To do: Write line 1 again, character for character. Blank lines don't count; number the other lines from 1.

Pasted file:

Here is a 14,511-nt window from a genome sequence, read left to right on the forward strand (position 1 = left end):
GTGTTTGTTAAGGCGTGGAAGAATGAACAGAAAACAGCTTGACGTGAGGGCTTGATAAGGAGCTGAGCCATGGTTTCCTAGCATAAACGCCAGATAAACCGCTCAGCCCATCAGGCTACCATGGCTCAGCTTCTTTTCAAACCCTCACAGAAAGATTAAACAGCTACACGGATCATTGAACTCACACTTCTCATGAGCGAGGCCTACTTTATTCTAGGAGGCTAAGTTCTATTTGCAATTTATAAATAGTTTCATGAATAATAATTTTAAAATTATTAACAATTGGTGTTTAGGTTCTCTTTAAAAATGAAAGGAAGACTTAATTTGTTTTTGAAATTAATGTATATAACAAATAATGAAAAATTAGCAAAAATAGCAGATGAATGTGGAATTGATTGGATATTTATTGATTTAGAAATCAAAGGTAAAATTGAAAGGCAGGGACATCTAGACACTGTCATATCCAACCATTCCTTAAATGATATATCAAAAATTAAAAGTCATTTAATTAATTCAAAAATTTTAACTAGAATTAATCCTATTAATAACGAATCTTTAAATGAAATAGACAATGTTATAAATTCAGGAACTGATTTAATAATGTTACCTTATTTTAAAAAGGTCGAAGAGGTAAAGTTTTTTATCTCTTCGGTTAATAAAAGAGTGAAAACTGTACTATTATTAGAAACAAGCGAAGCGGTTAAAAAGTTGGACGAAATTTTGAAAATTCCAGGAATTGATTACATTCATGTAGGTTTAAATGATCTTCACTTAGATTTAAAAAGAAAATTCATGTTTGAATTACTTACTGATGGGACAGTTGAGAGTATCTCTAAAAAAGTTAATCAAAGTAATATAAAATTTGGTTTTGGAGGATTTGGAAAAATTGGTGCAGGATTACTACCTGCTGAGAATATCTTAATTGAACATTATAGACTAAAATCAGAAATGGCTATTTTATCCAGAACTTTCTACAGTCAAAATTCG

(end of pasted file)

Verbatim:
Here is a 14,511-nt window from a genome sequence, read left to right on the forward strand (position 1 = left end):